The students come to the fields early in the morning and continue sowing paddy till afternoon. The state government had allowed the farmers to sow the paddy from June 10.

Due to the deteriorating groundwater levels, the date for paddy sowing is announced by the state government every year after consulting the experts. The date for paddy sowing in fields was fixed for June 20 earlier, but due to the shortage of migrant labour, it was advanced to June 10.

When The Logical Indian visited villages in Barnala district to know if these school goers were working in paddy fields, many of them refused to talk saying that the administration may not allow them to work as most of them were minor. Some of them agreed to talk to us with their faces covered. They said they were working in fields willingly and wished to contribute to the income of their families.

Harjot Kaur, a student of 11th standard who is also helping her parents in sowing paddy says that for the work in fields, the labourers are being paid Rs 300 per day. Harjot and her parents are part of a group of local labourers who will sow the crop on at least five acres of land. "Most of my friends have started sowing paddy and are eaning a good amount for their work. I give the money earned to my father," said Kaur.

Mahi Pal, finance secretary of, Dehati Mazdoor Sabha, an organization working for labourers in Punjab said that most of the children from Dalit families have come out in rural Punjab to work with their parents in fields. "As there was no source of income with the Dalit workers for the past three months since a lockdown was announced, there was desperation among them. While their food and other necessities were being taken care of by the society as a whole, they did not have any money during this period," said Mahi Pal.

Bobby Singh, a class 11th student from Sangrur district, wishes to be an engineer. But he has to work in the fields now and is unable to study. "I want to become an engineer but being from a poor family I need to study hard in 11th and 12th standard so that my basics become clear and I crack the competitive examination. However, during the present circumstances, I am forced to work in agricultural fields so that I can sustain my family. My parents also work along with me," said Bobby.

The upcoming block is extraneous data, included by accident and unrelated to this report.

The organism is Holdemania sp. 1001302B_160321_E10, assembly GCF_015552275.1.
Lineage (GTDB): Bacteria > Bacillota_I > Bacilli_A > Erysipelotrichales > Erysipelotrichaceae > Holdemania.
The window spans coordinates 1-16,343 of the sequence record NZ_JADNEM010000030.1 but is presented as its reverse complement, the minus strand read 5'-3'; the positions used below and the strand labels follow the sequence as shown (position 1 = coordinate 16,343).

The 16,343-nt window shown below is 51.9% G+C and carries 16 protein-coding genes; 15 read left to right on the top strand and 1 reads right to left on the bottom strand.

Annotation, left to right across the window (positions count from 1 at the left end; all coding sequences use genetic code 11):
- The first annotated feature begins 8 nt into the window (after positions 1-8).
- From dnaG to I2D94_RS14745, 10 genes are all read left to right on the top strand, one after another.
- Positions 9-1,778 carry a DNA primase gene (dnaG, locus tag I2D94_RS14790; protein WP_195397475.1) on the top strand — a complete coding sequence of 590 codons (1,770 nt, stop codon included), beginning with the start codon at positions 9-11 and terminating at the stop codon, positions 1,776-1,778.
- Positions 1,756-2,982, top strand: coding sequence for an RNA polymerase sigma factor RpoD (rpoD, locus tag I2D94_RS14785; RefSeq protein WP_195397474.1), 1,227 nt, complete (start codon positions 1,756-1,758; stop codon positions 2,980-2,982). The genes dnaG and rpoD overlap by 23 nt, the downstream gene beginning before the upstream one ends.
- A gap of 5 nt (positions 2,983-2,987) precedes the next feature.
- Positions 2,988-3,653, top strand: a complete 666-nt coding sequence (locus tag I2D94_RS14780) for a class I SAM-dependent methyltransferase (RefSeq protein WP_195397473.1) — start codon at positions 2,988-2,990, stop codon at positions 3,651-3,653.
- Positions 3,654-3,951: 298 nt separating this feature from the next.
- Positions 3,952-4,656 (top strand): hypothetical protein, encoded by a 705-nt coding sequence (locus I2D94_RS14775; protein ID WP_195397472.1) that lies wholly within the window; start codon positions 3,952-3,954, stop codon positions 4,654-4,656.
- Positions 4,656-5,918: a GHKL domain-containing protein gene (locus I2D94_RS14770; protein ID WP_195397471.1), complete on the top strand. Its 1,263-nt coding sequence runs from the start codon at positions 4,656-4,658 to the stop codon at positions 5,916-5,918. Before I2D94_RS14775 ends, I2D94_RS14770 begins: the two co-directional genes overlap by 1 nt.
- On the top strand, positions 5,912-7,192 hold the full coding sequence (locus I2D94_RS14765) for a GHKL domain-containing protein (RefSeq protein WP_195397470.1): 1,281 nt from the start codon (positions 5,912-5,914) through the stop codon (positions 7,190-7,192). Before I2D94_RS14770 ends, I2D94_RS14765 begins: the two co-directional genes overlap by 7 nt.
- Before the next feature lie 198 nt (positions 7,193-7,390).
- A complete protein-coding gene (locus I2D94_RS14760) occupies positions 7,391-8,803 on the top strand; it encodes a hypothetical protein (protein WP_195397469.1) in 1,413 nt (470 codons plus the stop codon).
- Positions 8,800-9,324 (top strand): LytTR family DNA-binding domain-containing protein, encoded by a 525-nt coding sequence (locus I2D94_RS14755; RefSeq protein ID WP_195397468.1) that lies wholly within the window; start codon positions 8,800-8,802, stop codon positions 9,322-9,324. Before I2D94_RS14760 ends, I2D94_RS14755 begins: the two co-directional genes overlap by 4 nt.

Interestingly it is not only school going students who are working on fields but even for qualified youth the situation in Punjab has come as an opportunity to earn some money and save it for the future.

Beant Kaur, from Akbarpur village in Mansa district who is a graduate and has also qualified Punjab State Teacher Eligibility Test (PSTET) but is still finding a job. "Even after studying so much, if I had to work in paddy fields to earn some money, what is the use of it. The government must come to the rescue of at least those youth who are educated and qualified," said Kaur.

Also Read: Farmers, Administration Are Ensuring Migrant Workers Working In Fields Stay Healthy In Barnala

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Arjun Sharma

Arjun Sharma

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Abhishek M

Abhishek M

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" An engineer by profession, Abhishek is the creative producer of the team, graphic designing is his passion and travelling his get away. In more ways than one, he makes the content visually appealing."